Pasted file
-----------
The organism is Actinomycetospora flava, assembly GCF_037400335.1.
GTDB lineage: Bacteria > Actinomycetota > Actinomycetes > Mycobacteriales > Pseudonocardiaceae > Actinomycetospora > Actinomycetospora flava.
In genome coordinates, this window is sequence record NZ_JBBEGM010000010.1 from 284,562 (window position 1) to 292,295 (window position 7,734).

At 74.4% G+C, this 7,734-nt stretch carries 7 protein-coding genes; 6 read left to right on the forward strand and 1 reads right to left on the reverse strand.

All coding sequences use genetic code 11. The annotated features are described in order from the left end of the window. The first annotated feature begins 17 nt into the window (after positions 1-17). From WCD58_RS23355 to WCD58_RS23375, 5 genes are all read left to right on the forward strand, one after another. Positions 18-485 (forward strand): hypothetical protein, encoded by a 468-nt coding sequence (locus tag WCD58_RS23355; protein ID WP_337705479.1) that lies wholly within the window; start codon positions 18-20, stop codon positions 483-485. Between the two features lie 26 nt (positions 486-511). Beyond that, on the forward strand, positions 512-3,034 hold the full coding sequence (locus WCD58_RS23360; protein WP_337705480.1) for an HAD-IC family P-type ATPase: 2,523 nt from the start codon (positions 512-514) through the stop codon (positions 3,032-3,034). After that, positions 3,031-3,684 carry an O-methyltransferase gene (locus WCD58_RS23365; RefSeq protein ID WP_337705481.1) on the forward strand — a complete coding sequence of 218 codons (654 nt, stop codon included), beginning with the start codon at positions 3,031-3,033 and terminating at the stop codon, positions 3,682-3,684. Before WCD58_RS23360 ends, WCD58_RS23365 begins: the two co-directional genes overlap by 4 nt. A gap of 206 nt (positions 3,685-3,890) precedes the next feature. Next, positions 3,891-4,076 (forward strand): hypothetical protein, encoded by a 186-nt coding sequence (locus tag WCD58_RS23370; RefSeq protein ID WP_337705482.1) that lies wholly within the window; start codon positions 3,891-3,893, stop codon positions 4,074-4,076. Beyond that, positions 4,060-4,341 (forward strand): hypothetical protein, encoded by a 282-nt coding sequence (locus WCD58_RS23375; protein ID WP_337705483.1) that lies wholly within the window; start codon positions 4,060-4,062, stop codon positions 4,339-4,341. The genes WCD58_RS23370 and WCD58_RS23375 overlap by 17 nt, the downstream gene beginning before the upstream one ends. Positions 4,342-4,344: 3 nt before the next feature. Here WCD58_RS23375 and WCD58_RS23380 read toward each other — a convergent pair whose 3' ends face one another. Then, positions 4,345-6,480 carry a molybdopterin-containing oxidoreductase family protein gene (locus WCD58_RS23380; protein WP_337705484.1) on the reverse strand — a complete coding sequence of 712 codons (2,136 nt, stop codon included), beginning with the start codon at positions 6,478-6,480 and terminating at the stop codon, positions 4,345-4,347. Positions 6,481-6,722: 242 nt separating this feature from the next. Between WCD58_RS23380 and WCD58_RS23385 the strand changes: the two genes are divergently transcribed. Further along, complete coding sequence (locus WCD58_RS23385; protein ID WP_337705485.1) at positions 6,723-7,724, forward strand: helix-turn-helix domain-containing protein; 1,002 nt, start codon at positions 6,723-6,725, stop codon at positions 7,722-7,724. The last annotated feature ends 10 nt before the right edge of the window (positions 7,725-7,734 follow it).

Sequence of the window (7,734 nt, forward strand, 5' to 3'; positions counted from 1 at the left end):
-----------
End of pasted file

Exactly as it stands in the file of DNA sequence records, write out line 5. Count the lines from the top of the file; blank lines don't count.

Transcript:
All coding sequences use genetic code 11. The annotated features are described in order from the left end of the window. The first annotated feature begins 17 nt into the window (after positions 1-17). From WCD58_RS23355 to WCD58_RS23375, 5 genes are all read left to right on the forward strand, one after another. Positions 18-485 (forward strand): hypothetical protein, encoded by a 468-nt coding sequence (locus tag WCD58_RS23355; protein ID WP_337705479.1) that lies wholly within the window; start codon positions 18-20, stop codon positions 483-485. Between the two features lie 26 nt (positions 486-511). Beyond that, on the forward strand, positions 512-3,034 hold the full coding sequence (locus WCD58_RS23360; protein WP_337705480.1) for an HAD-IC family P-type ATPase: 2,523 nt from the start codon (positions 512-514) through the stop codon (positions 3,032-3,034). After that, positions 3,031-3,684 carry an O-methyltransferase gene (locus WCD58_RS23365; RefSeq protein ID WP_337705481.1) on the forward strand — a complete coding sequence of 218 codons (654 nt, stop codon included), beginning with the start codon at positions 3,031-3,033 and terminating at the stop codon, positions 3,682-3,684. Before WCD58_RS23360 ends, WCD58_RS23365 begins: the two co-directional genes overlap by 4 nt. A gap of 206 nt (positions 3,685-3,890) precedes the next feature. Next, positions 3,891-4,076 (forward strand): hypothetical protein, encoded by a 186-nt coding sequence (locus tag WCD58_RS23370; RefSeq protein ID WP_337705482.1) that lies wholly within the window; start codon positions 3,891-3,893, stop codon positions 4,074-4,076. Beyond that, positions 4,060-4,341 (forward strand): hypothetical protein, encoded by a 282-nt coding sequence (locus WCD58_RS23375; protein ID WP_337705483.1) that lies wholly within the window; start codon positions 4,060-4,062, stop codon positions 4,339-4,341. The genes WCD58_RS23370 and WCD58_RS23375 overlap by 17 nt, the downstream gene beginning before the upstream one ends. Positions 4,342-4,344: 3 nt before the next feature. Here WCD58_RS23375 and WCD58_RS23380 read toward each other — a convergent pair whose 3' ends face one another. Then, positions 4,345-6,480 carry a molybdopterin-containing oxidoreductase family protein gene (locus WCD58_RS23380; protein WP_337705484.1) on the reverse strand — a complete coding sequence of 712 codons (2,136 nt, stop codon included), beginning with the start codon at positions 6,478-6,480 and terminating at the stop codon, positions 4,345-4,347. Positions 6,481-6,722: 242 nt separating this feature from the next. Between WCD58_RS23380 and WCD58_RS23385 the strand changes: the two genes are divergently transcribed. Further along, complete coding sequence (locus WCD58_RS23385; protein ID WP_337705485.1) at positions 6,723-7,724, forward strand: helix-turn-helix domain-containing protein; 1,002 nt, start codon at positions 6,723-6,725, stop codon at positions 7,722-7,724. The last annotated feature ends 10 nt before the right edge of the window (positions 7,725-7,734 follow it).